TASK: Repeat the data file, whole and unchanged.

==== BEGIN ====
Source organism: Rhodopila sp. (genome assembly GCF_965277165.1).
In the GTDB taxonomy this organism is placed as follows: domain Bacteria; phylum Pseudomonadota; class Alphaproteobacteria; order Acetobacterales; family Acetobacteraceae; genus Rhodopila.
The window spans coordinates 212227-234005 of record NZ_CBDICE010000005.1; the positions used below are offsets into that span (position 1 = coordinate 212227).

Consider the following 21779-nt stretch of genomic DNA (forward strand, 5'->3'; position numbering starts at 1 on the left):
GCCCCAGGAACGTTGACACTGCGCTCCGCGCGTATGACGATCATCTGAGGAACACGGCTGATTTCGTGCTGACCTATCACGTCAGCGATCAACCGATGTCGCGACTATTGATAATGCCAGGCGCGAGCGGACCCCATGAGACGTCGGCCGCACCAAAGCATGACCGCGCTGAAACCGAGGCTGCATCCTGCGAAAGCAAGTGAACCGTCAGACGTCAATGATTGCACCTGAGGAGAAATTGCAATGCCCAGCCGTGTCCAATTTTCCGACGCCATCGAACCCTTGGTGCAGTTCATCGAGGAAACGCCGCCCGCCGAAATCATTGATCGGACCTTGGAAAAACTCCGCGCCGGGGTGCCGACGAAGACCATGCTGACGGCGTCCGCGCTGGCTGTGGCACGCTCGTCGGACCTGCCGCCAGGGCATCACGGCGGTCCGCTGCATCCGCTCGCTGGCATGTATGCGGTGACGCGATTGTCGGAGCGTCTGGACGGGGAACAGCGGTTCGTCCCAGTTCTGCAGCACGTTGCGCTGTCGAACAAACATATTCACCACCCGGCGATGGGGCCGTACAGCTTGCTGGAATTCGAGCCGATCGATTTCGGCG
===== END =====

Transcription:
Source organism: Rhodopila sp. (genome assembly GCF_965277165.1).
In the GTDB taxonomy this organism is placed as follows: domain Bacteria; phylum Pseudomonadota; class Alphaproteobacteria; order Acetobacterales; family Acetobacteraceae; genus Rhodopila.
The window spans coordinates 212227-234005 of record NZ_CBDICE010000005.1; the positions used below are offsets into that span (position 1 = coordinate 212227).

Consider the following 21779-nt stretch of genomic DNA (forward strand, 5'->3'; position numbering starts at 1 on the left):
GCCCCAGGAACGTTGACACTGCGCTCCGCGCGTATGACGATCATCTGAGGAACACGGCTGATTTCGTGCTGACCTATCACGTCAGCGATCAACCGATGTCGCGACTATTGATAATGCCAGGCGCGAGCGGACCCCATGAGACGTCGGCCGCACCAAAGCATGACCGCGCTGAAACCGAGGCTGCATCCTGCGAAAGCAAGTGAACCGTCAGACGTCAATGATTGCACCTGAGGAGAAATTGCAATGCCCAGCCGTGTCCAATTTTCCGACGCCATCGAACCCTTGGTGCAGTTCATCGAGGAAACGCCGCCCGCCGAAATCATTGATCGGACCTTGGAAAAACTCCGCGCCGGGGTGCCGACGAAGACCATGCTGACGGCGTCCGCGCTGGCTGTGGCACGCTCGTCGGACCTGCCGCCAGGGCATCACGGCGGTCCGCTGCATCCGCTCGCTGGCATGTATGCGGTGACGCGATTGTCGGAGCGTCTGGACGGGGAACAGCGGTTCGTCCCAGTTCTGCAGCACGTTGCGCTGTCGAACAAACATATTCACCACCCGGCGATGGGGCCGTACAGCTTGCTGGAATTCGAGCCGATCGATTTCGGCG